JL: It sounds like you are very busy with you studies; what made you decide to write a novel?

DG: I started to write fiction and publish short stories maybe five years ago now. I had never written fiction before… The novel came originally from an idea for a short story, but I realized that I couldn’t confine it to a short story alone, this was much more expansive than any work of fiction I had written so far.

JL: Did the idea for A Single Life come from your own experiences as a single person?

DG: Yes, in many ways. That’s probably been the most common question that I’ve been asked so far by people. 

For me, the stakes in dating are so much higher when you are religious and the only reason you’re dating is looking for a marriage partner. And if you think that you have found the one or you have found a person that you could see yourself with, the emotions become so much more fraught. “Will she correspond with me? How come she hasn’t responded to my emails or texts for three days?” 

You picture marriage, children and a family life together and at the moment that there’s a little bit of doubt about that, the whole image just disappears in your mind. So a lot of this is based on some my experiences in the actual world and in the emotional world.

JL: What would you say is the book’s genre?

DG: I wrote the back cover description of it and I think this is the best description … it “blends literary style, and a public sensibility with the romance tradition.’ So it is working within the romance tradition in a literary way, not like a mass-market romance you would pick up at the drugstore. More like Flaubert or Tolstoy literary romances, but also bringing in the traditions of the Jewish novel — Sholom Aleichem — and Jewish writers I studied at JTS like Henry Roth and Philip Roth and that whole tradition.

JL: Many of the characters are religious Jews and lot of the dialogue is in Yiddish and Hebrew, with sometimes a half a page of footnotes explaining them. It seems like it is for a Jewish audience, but what with all of the footnotes, do you expect a wider audience to read it too?

DG: This goes back to the intent when you are sitting down to write. I never intended anything that I’ve written in fiction to be for a particular audience But as I was writing the novel and working with the character and the way that the characters speak, it eventually became evident to me that even though I would like to have the novel read by as wide an audience as possible, the readers who will probably most appreciate this are Jewish readers with a bit of Jewish knowledge, maybe a little knowledge of Yiddish or Hebrew or both. But I put the footnotes in there so that I could attempt to make it accessible for people who do not have that knowledge.

JL: So this book is about very religious Jews. You grew up in a Conservative household, became frum and went to yeshiva. Now you are getting your doctorate at JTS, a Conservative seminary. May I ask, what do you consider yourself to be religiously?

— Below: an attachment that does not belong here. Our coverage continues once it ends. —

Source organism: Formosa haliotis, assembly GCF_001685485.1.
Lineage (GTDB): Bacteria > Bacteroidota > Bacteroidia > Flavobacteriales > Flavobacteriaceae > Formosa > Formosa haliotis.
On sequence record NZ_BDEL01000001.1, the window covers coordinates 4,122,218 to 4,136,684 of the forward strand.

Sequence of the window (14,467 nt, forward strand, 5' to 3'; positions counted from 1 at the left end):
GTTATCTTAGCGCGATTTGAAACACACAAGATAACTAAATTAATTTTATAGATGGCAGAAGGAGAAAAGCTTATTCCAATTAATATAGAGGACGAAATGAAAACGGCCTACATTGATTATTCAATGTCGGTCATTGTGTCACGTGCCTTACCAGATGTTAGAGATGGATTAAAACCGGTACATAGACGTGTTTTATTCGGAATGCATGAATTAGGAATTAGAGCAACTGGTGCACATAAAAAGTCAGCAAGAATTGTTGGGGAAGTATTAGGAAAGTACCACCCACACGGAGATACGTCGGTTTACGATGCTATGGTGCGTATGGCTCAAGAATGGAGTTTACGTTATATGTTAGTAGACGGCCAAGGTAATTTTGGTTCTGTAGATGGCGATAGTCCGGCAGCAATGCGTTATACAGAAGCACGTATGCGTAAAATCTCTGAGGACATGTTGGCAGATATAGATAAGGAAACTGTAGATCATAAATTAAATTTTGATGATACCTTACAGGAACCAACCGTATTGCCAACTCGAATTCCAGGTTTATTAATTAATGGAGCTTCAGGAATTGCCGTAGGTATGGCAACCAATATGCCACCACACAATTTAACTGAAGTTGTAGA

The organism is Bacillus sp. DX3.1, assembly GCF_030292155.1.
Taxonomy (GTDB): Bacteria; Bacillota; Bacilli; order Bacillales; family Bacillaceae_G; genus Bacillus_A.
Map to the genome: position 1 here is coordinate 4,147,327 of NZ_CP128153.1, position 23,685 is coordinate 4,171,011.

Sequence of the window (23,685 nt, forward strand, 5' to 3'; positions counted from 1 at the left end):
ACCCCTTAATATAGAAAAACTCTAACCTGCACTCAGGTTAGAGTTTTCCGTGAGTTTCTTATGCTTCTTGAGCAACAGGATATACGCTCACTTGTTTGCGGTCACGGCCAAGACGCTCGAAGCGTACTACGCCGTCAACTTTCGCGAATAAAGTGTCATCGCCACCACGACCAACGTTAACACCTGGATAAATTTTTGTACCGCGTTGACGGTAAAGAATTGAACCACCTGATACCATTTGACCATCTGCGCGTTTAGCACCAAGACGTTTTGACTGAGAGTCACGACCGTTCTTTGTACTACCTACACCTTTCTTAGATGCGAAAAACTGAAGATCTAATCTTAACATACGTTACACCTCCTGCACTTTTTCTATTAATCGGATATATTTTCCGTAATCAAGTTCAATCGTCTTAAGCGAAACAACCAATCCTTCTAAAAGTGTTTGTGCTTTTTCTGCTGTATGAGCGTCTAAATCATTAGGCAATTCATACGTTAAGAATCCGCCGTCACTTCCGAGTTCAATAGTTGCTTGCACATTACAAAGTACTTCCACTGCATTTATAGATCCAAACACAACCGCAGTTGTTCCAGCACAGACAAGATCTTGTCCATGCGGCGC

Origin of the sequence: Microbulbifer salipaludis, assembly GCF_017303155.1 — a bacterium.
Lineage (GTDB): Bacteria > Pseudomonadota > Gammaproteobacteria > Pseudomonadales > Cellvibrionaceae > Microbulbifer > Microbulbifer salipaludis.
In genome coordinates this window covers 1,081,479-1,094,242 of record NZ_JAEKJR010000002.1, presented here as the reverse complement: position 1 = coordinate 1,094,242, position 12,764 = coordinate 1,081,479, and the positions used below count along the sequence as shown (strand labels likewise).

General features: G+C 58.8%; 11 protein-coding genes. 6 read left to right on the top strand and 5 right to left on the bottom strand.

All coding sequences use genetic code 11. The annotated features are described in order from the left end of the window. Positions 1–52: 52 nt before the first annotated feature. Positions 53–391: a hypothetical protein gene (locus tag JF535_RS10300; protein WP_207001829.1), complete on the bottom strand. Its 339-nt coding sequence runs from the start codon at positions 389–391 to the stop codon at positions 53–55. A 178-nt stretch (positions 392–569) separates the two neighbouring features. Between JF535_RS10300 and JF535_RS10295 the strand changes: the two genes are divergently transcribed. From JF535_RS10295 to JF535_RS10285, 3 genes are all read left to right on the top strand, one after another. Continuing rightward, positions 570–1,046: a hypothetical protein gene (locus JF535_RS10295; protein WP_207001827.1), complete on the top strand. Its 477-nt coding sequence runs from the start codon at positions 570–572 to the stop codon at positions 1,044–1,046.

DG: I do not like the denominational labels. I go to Orthodox synagogues and I have an Orthodox rabbinic ordination, but I would identify as shomer mitzvoth, which literally means “one who observes the commandments” (i.e., an observant Jew). That’s what I primarily identify as, because it is a more traditional label than the newly invented 19th century terms like “Conservative, Orthodox, Reform.” I don’t not acknowledge that I’m Orthodox if someone wants to label me as such, but I just prefer the term “shomer mitzvoth.”

JL: The main character sort of questions life and love and his situation. Do you think the book will speak to religious Jews who may have some of those same questions?

DG: I think it might resonate with certain people in the frum world   who do think more and question more, and who maybe keep these questions and curiosities and conflicts to themselves. So I think there are people who are conflicted with the dueling claims on them — how to deal with your sexuality when you have so many prohibitions that apply to it. How to deal with your creative impulses, when you’re compelled so often to just observe and follow. 

The book does depict frum characters like the girl Reena, who questions it enough that she goes off the dereck — off the path, and people of the religious Christian world, like Emma, who questioned it and left. 

Eli never contemplates leaving religious observance. Its more about how is he going to deal with this romantic situation in the context of his religious observance and if it would be workable for him.

JL: The ending leaves things a little bit up in the air. Do you think you might write a sequel?

DG: I will never say never…but as of now, I have no intent to write a sequel… I will finish graduate school in May and then want to teach in a college or university. And at the same time I would love to continue writing fiction and working on my second novel. My publishers were very pleased with this novel, and they invited me to do a second novel, so that’s in the works. So I would really like to continue doing both.